Family Life


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Prepare Your Reigning Toddler for Baby Number Two

Prepare your reigning toddler for baby number two

Imagine your spouse coming home one day and announcing he or she has taken another mate and you’re expected to share everything and even welcome him or her into the house. That’s how authors Adele Faber and Elaine Mazlish, in their book Siblings Without Rivalry, liken the experience of a toddler learning that a new baby will soon be joining the home.
Sara Dimerman agrees. A child and family therapist in Thornhill, Ont., and author of Character is the Key, Dimerman says the analogy brings home the point that a new baby can turn a toddler’s world upside down. She offers these dos and don’ts to parents of toddlers who are expecting, or awaiting an adoption.

DO INVOLVE YOUR TODDLER. Once you’ve told everyone about the pregnancy (and don’t expect a toddler to keep a secret), the journey begins with touching the tummy and hearing the heartbeat. A three-year-old may even be able to come to an ultrasound appointment. If spoken about early enough, the child gradually eases into accepting this change as his or her mommy’s tummy grows. If your toddler hasn’t been around many babies, now is a good time to change that.

DON’T MAKE A ‘BIG’ DEAL. Becoming a big sister or brother may seem like one of the main selling features to a toddler, but avoid dwelling on the ‘big’ label. Be careful not to put too much responsibility for being a positive role model on a two- or three-year-old. There’s not much of an age difference and really, they’re not that big.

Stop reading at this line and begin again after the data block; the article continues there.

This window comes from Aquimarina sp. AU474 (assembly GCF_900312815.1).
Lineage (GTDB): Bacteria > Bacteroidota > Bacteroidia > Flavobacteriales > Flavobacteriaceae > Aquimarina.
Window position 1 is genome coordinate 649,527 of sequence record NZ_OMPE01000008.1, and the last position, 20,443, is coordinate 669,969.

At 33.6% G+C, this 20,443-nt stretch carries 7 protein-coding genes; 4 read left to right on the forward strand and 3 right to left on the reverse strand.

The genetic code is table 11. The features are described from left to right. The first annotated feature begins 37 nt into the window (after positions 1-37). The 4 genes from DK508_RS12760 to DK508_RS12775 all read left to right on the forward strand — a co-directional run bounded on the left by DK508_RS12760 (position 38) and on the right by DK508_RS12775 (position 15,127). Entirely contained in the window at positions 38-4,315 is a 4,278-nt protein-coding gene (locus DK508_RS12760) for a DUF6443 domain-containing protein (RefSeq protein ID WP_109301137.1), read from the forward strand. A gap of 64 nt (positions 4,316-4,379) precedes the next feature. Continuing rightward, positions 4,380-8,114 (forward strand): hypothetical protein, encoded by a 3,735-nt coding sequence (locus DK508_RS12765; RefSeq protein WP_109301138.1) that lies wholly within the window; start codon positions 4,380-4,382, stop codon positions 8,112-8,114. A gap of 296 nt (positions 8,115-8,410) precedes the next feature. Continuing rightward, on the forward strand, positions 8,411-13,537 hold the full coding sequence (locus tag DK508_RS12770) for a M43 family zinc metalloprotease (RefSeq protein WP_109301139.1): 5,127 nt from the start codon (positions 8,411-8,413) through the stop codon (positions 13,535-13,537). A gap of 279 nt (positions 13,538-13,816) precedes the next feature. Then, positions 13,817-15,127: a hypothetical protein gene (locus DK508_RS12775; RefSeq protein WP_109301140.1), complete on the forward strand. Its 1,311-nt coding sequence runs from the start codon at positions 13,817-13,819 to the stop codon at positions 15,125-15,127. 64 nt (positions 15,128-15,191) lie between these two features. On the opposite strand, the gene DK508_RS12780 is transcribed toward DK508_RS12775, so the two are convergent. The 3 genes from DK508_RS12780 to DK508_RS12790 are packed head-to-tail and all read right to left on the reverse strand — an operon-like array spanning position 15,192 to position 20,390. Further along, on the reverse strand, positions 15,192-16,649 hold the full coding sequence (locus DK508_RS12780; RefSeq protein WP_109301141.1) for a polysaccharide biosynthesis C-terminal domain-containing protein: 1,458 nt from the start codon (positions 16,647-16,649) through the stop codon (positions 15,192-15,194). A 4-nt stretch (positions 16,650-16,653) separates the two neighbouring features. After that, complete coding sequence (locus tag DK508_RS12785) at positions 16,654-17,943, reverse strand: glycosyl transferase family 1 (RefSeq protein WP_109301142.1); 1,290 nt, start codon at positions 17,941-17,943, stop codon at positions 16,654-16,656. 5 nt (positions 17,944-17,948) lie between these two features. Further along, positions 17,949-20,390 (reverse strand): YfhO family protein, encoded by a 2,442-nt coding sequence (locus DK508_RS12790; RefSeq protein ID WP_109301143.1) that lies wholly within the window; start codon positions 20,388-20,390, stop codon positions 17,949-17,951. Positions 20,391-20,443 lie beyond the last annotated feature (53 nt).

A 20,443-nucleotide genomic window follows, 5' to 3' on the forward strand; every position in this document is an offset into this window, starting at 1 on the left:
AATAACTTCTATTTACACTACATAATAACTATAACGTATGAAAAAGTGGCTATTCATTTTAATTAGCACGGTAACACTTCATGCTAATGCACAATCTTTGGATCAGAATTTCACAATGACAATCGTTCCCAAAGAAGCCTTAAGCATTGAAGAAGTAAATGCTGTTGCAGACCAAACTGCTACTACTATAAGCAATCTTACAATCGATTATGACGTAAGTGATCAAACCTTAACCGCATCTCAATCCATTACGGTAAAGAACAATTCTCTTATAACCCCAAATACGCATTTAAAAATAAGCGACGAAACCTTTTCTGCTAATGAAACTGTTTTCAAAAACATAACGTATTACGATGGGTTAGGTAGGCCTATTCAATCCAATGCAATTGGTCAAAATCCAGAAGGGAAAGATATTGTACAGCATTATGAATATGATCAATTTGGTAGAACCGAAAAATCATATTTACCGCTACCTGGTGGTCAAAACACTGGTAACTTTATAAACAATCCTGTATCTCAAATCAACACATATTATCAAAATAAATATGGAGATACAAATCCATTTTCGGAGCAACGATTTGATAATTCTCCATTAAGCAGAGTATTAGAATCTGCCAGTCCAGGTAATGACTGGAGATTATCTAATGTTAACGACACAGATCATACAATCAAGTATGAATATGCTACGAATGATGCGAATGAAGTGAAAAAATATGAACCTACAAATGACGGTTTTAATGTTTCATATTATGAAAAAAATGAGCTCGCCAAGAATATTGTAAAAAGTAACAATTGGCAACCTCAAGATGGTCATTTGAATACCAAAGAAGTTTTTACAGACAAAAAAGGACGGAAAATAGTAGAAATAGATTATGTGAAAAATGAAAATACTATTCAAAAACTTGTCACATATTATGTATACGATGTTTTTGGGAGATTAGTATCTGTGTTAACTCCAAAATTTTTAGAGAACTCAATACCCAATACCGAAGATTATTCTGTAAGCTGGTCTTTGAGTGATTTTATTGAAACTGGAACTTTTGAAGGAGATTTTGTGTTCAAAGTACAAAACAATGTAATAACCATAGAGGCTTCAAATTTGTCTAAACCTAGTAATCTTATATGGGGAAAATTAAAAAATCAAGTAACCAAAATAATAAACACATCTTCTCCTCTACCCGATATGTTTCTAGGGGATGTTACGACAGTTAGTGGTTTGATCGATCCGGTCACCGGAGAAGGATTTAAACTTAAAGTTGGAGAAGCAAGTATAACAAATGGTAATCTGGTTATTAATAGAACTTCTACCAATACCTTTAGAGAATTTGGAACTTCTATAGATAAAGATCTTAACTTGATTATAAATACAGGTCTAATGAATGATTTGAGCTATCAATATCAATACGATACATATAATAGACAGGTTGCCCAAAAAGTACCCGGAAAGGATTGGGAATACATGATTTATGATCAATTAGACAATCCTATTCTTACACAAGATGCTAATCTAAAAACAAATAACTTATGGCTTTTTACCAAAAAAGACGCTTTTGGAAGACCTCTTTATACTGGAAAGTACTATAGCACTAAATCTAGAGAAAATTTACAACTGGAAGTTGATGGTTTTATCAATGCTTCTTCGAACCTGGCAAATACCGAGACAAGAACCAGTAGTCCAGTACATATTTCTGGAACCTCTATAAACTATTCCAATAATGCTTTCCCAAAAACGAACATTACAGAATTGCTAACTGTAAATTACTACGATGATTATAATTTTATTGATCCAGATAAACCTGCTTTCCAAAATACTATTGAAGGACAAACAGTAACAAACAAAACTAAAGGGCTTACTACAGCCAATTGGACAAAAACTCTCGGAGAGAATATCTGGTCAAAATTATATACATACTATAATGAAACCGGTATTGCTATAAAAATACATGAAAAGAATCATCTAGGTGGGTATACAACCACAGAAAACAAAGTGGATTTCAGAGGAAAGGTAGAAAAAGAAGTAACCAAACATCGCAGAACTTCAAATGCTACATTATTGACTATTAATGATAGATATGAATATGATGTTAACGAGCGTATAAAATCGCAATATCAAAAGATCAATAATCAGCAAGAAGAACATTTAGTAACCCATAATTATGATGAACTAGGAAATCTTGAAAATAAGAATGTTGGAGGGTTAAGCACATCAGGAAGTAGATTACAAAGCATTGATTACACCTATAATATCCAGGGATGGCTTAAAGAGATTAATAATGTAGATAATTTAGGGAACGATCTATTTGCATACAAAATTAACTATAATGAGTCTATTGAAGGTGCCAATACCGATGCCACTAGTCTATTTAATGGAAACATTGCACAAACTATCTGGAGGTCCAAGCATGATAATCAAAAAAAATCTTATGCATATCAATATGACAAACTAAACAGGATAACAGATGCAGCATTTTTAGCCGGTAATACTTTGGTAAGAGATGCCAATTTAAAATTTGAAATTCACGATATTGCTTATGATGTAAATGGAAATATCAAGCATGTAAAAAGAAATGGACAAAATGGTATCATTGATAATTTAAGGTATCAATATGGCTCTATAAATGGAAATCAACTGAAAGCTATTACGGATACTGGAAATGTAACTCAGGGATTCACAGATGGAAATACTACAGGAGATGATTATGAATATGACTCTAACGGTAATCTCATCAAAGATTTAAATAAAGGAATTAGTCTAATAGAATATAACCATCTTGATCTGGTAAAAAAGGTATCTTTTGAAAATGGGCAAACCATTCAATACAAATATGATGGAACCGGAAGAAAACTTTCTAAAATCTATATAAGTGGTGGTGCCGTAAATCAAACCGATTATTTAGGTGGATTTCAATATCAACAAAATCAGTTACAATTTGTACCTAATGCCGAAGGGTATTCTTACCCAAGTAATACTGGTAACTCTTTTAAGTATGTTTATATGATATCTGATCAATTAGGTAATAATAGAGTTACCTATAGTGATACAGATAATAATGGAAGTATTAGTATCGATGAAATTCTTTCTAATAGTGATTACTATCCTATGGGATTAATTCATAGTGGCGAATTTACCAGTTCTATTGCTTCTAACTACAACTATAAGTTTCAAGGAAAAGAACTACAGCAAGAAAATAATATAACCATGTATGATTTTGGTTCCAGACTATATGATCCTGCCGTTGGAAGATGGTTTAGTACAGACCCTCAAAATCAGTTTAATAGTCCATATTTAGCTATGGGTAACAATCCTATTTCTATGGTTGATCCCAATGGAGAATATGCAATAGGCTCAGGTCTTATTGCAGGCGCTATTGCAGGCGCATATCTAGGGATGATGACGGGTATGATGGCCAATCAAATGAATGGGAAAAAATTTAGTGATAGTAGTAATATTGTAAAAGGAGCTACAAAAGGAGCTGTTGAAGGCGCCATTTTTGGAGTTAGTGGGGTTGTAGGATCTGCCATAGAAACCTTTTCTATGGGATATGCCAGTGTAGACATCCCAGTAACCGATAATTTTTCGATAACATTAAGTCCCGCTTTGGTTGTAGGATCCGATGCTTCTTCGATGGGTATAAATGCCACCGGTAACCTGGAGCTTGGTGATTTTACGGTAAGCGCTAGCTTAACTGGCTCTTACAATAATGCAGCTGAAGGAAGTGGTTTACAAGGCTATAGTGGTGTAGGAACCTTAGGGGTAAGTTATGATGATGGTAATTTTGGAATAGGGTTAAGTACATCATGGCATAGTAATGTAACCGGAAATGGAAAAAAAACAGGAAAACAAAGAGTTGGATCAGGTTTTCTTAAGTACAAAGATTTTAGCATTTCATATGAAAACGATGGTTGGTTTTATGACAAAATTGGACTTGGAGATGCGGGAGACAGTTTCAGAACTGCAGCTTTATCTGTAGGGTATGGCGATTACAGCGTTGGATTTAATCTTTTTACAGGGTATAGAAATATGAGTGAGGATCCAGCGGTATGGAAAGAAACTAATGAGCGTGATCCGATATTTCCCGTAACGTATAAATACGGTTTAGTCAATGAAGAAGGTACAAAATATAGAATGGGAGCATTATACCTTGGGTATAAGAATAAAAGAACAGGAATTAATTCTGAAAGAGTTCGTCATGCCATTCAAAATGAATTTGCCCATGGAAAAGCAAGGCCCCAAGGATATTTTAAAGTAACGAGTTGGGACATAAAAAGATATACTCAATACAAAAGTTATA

DO ACKNOWLEDGE FEELINGS of jealousy and resentment in your toddler, either during the pregnancy or after the baby is born. It is totally normal for children to feel dethroned. Reassure and support them and acknowledge their feelings and they will fade over time. If you just ignore the jealousy and resentment, it can become worse.

DON’T TAKE YOUR TODDLER SHOPPING FOR BABY CLOTHES AND FURNITURE. It may spark jealousy. And it’s probably not that much fun.

DON’T TAKE BABY TOYS AWAY TOO SOON. Even though your toddler may have physically outgrown those toys, he or she may not be emotionally ready to part with them. Ask your toddler to consider ‘loaning’ some to the baby and tell him or her the baby will return the toys later.

DON’T OVERCOMPENSATE with gifts or special treatment just because you can’t pay your second child as much attention as you used to. If others want to buy a gift for the older sibling, they can, but ask them to keep it small. You can also include your toddler by letting him or her unwrap the gifts for the baby.

DON’T MOVE TODDLERS OUT OF THEIR CRIB UNLESS THEY’RE READY FOR IT. It may be worth borrowing a second crib or scraping pennies together to buy a new one. But if they are ready, congratulate them for moving into a bed and make it an exciting transfer, well before the baby arrives. If you’re handing down the crib, spring for a new set of baby sheets and tuck your toddler’s away as a keepsake.

DO READ BOOKS with your toddler on the subject. Check out: The New Baby, by Mercer Mayer; Waiting for Baby, and My New Baby, both by Annie Kubler; and Brand-New Baby Blues, by Kathi Appelt.

DO BE PATIENT as your toddler adjusts to the new baby. Behaviour changes and regression are normal and your toddler will naturally evolve over a few months to accept the change.

Published March 2010

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